In 1961, he enrolled at the Harvard Graduate School of Design, where he studied architecture because it consisted of diagrams that rendered objects in space with accuracy and precision. He also studied with the sculptor Mirko Basaldella at Harvard's Carpenter Center that he cited was an early influence. After one year, he was summarily grand juried out of the GSD by the faculty for being "overly involved in his work". By chance, Laffoley was given an issue of Progressive Architecture by his uncle with Frederick Kiesler on the cover. Laffoley felt Kiesler work was what he had been searching for, and after writing 17 letters, Laffoley came to New York and succeeded in apprenticing with Frederick Kiesler. While canvasing the art scene in New York, Laffoley would meet Andy Warhol, who offered him a place to sleep at his 87th Street fire station if he would report on late night television between 1 and 5 am. It was from watching these Indian Head Test Patterns along with his early exposure to a Hindu tutor that Laffoley would arrive at a format for his large scale paintings that would dominate his work for five decades.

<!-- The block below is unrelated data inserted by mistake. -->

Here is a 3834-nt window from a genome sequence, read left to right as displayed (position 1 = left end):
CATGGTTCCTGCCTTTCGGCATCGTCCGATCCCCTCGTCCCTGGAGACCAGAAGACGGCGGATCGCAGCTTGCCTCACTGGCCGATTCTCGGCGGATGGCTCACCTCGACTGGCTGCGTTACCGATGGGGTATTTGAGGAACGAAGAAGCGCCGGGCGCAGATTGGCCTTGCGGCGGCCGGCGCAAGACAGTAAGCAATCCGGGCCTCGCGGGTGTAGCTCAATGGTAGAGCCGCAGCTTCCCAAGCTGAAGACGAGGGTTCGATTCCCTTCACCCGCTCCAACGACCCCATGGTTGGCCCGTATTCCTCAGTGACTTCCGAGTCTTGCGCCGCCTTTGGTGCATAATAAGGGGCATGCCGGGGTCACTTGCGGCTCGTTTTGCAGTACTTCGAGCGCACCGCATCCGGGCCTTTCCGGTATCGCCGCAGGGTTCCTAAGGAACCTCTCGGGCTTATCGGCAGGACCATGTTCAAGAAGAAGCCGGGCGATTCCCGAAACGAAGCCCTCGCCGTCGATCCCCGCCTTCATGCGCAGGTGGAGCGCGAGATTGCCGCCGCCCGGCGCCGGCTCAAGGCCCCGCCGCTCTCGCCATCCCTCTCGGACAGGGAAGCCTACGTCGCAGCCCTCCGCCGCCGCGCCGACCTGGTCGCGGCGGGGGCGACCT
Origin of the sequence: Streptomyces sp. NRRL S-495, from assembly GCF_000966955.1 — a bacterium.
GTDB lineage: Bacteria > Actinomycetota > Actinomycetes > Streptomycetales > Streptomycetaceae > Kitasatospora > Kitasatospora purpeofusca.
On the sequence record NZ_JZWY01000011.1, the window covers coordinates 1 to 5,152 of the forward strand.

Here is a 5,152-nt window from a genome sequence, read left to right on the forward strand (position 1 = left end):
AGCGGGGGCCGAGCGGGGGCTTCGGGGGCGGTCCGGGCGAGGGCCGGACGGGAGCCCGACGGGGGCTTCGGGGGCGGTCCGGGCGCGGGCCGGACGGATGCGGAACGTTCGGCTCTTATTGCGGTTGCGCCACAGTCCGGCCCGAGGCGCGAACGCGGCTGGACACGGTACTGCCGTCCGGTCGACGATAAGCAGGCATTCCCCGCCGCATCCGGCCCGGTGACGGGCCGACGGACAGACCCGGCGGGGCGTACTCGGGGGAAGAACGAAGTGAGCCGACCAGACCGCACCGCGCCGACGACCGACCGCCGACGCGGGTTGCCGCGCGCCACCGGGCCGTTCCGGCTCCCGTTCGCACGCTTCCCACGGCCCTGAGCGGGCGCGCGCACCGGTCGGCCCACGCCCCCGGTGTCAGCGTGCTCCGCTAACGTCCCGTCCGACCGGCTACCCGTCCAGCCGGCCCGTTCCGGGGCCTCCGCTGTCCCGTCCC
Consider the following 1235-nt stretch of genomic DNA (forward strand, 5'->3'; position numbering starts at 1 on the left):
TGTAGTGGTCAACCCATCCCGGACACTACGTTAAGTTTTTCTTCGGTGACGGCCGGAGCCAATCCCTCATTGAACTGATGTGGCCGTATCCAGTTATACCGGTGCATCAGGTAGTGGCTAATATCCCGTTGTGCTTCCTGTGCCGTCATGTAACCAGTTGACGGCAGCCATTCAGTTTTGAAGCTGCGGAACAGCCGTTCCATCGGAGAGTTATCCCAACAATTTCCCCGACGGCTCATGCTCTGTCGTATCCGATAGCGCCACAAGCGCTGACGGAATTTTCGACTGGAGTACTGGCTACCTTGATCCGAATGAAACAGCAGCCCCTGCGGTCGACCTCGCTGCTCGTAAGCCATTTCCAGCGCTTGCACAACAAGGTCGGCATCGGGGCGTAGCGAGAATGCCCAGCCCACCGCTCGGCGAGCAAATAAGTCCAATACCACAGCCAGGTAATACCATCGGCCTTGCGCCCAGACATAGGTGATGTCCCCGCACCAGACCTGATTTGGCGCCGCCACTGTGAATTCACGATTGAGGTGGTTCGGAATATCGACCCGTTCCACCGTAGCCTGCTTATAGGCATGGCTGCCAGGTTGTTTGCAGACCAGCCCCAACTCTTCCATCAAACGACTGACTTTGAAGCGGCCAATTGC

After the death of his father in 1963, Paul would return to Boston from New York, and eventually established his first dedicated studio space at 36 Bromfield Street on Christmas Day, 1968. It was there that Paul's career would begin to "connect" with an early show at the Orson Welles Theater that was "highjacked" and taken to the Woodstock Music Festival for presentation by Dean Gitter without Paul's permission. In an effort to recover his work, Paul took the bus to Woodstock which lead to his exposure to the current countercultures of the day, and would be followed by numerous exhibition opportunities and curatorial projects that would lead to the creation of his Boston Visionary Cell (1971). The Boston Visionary Cell, which Paul Laffoley founded on the model of an artists’ guild, was a highly communal and curatorial undertaking. The charter of the Boston Visionary Cell underscores Laffoley’s thought processes “to develop and advance visionary art”.

By the late 1980s, Laffoley began to move from the spiritual and the intellectual, and evolved to the view of his work as an interactive, physically engaging psychotronic device, perhaps similar to architectural monuments such as Stonehenge or the Cathedral of Notre Dame and their spiritual aura. Works such as Thanaton III (1989), The Orgone Motor (1983), and the Geochronmechane: The Time Machine from Earth (1990) would follow this concept.